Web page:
3. References. Ask for references. Your provider should be able to provide professional references and possibly client references (if they have received a confidentiality waiver to do so)
  4. Testimonials. Either on their website or other review platforms, ask to see testimonials provided from clients or those that have worked with the provider.
  5. Registries. There’s a contact list for everything these days! Hopefully your provider in making themselves visible has put their contact information out there in multiple places so they can be found–and it’s up to date. I’m on several women in business registries, the You Define Wellness Provider Registry, and also the HAES (Health at Every Size(R)) Provider Registry (which involve a code of ethics for HAES aligned practices in order to be listed).
  6. Where do they show up? Again, new businesses sometimes are in a silo in simply operating the business, but is the business visible beyond the marketing and delivering of services? Where are they in the community? Are they on boards or committees? Do they give back of their time and talents? This is subjective, but to me, this is important in looking at anyone I work with—it shows me they aren’t just in their work for the paycheck, but they are part of something greater. Maybe it’s just important to me because I don’t know how I couldn’t not be a part of, but do a bit of research.

This isn’t an exhaustive list, maybe you feel differently about how you choose those that you work with, but let’s take a minute and talk about choosing MLM (multi-level marketing) companies.

If you’ve been on social media for all of five minutes, you’ve likely had “health coaches” or other MLM company representatives that call themselves a myriad of different things slide into your comments, DMs, and email. Some are legitimately coaches and have completed accredited programs independent of an MLM company, however them term coach is not regulated and your Beachbody, Optavia, and other MLM health coaches/products are not accredited coaches like someone who has actually completed a health coaching certification program through a certifying body. These MLM representatives are making you a promise that their program and/or products with provide you with a specific result based on studies. Ask for the studies. Then ask for a study not sponsored by their company. The research is independent–but follow the money, I have yet to have an MLM rep supply me a non-biased study proving the efficacy of their programs. That’s not to sway you from what they have to offer, it’s just food for thought–there’s no quick fix.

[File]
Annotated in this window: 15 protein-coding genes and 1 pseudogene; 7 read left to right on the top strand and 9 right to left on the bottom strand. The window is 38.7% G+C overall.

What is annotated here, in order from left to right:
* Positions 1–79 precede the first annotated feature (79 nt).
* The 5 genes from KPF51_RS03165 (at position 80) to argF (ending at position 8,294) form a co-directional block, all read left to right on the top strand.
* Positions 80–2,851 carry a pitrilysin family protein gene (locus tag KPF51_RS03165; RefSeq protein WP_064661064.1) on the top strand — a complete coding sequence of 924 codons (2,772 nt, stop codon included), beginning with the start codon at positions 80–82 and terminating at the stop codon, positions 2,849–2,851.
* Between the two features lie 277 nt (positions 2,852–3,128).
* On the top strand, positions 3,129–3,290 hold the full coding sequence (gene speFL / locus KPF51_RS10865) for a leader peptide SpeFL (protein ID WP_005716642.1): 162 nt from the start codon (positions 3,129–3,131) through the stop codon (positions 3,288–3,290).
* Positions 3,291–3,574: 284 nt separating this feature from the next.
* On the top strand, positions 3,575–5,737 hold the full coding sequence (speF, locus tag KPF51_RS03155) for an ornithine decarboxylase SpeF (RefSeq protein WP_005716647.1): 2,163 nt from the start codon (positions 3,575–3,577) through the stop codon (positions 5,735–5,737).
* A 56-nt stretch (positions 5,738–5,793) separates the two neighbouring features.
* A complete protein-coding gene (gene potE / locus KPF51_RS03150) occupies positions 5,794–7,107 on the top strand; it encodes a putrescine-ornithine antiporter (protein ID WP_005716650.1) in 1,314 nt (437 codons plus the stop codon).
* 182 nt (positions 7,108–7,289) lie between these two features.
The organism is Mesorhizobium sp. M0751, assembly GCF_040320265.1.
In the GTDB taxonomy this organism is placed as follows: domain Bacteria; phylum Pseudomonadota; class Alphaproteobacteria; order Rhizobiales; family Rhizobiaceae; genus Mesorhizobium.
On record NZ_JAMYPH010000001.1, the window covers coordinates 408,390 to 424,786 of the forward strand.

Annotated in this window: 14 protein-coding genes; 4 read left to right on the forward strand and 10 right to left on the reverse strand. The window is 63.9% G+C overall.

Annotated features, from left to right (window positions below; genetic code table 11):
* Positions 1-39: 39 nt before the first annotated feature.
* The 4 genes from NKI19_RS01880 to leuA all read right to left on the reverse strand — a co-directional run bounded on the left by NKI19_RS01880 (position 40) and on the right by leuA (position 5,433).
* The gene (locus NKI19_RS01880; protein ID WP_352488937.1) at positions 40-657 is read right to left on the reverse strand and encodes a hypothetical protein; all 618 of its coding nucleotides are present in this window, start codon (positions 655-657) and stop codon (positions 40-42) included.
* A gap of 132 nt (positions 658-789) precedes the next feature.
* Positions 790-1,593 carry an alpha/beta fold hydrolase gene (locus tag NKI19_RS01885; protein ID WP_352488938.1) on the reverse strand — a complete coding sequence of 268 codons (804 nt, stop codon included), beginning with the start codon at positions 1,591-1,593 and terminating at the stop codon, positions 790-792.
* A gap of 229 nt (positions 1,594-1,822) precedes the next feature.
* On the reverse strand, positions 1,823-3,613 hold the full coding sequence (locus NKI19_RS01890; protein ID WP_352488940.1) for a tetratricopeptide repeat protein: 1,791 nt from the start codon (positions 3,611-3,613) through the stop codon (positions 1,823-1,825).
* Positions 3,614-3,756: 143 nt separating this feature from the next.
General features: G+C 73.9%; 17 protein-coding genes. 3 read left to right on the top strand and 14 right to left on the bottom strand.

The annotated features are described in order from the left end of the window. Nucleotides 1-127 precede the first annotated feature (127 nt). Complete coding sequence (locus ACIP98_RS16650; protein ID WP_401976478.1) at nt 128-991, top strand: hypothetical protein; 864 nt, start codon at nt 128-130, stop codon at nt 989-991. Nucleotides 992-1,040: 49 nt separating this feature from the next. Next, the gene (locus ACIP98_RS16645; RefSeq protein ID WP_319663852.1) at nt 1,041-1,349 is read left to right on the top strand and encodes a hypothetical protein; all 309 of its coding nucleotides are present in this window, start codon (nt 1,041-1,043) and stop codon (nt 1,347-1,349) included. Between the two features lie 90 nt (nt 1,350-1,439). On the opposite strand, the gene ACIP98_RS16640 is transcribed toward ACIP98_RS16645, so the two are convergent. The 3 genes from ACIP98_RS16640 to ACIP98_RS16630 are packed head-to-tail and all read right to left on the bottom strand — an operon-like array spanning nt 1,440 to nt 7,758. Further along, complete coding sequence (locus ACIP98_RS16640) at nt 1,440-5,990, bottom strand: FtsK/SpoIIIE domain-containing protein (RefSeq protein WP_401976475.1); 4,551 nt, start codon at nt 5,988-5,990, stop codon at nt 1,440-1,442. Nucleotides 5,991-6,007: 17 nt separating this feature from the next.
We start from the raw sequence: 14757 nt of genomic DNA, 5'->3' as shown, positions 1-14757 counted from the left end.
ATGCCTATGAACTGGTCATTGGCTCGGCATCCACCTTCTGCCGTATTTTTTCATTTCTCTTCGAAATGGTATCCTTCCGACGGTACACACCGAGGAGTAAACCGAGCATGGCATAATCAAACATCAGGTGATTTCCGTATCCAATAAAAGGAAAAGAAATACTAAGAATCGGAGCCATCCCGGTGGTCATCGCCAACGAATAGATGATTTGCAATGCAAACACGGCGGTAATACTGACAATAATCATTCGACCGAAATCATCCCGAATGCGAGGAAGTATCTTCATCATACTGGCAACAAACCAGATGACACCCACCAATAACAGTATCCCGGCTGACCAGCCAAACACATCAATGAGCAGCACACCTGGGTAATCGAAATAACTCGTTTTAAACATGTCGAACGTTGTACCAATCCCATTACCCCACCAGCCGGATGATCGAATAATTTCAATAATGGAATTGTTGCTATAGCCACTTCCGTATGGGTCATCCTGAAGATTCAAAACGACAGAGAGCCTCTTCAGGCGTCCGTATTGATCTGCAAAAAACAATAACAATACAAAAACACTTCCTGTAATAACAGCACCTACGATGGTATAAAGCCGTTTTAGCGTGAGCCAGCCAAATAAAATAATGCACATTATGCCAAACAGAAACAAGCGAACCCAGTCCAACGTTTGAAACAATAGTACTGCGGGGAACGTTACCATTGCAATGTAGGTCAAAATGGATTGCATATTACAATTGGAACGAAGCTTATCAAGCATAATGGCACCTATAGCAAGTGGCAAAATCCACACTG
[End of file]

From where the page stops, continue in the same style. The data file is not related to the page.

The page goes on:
I’d love to know questions you have about choosing health and wellness providers, or any other information I can provide. Drop a comment or contact me directly!

Bringing Back F-U-N!

We know that self care is important, we hear it all the time. You might have also heard the adage that self care isn’t all bubble baths, but work too.

Well, there’s a middle ground. I’ve had a singular focus for awhile that has come around and drained me. While I’ve focused on all of those core needs and secondary needs that I’ve talked about previously, I’ve still been neglecting that time to stop and smell the roses.

It started with the question from someone, “what do you do for fun?” I felt a little dumbfounded because the things that come to mind are the parts of my business that I enjoy, triathlon training, and many of the tasks that surround those things. I became very aware that I’m not in-tune to fun because it’s been too long since I’ve taken the time to have some fun!

As with all change that I incorporate, I started looking for the low-hanging fruit–the small actions that I could start to take immediately to focus on fun. While I came up with some small actions, they still seemed a bit insurmountable because of the guilt and shame that I’ve been programmed to carry.

It took me quite a bit of time to reconcile the idea of putting myself first mind, body, and soul/spirit so that I was able to be at the best service to others. Even in that, I had to fight around the constructs of previous work and voices telling me that taking care of myself was to be secondary to the people served. When I started to consider this idea of fun, I had to come back around again (like peelng away the layers of an onion), to remember that fun is a form of self-care and it equips me for service.

Now, as much as I would’ve loved to have dropped everything and gone for a month-long vacation, that wasn’t in the small steps I have been incorporating to focus on fun–but what I have been doing is things like playing and experimenting in the kitchen, doing workouts that don’t have a singular triathlon focus (I’m looking at you bellydance!), and even looking at games to spend a few minutes playing to free my mind. That last one was the hardest–I had a hard time looking at it being okay to play games on my computer or phone because it had been hammered into me how horrible those things were.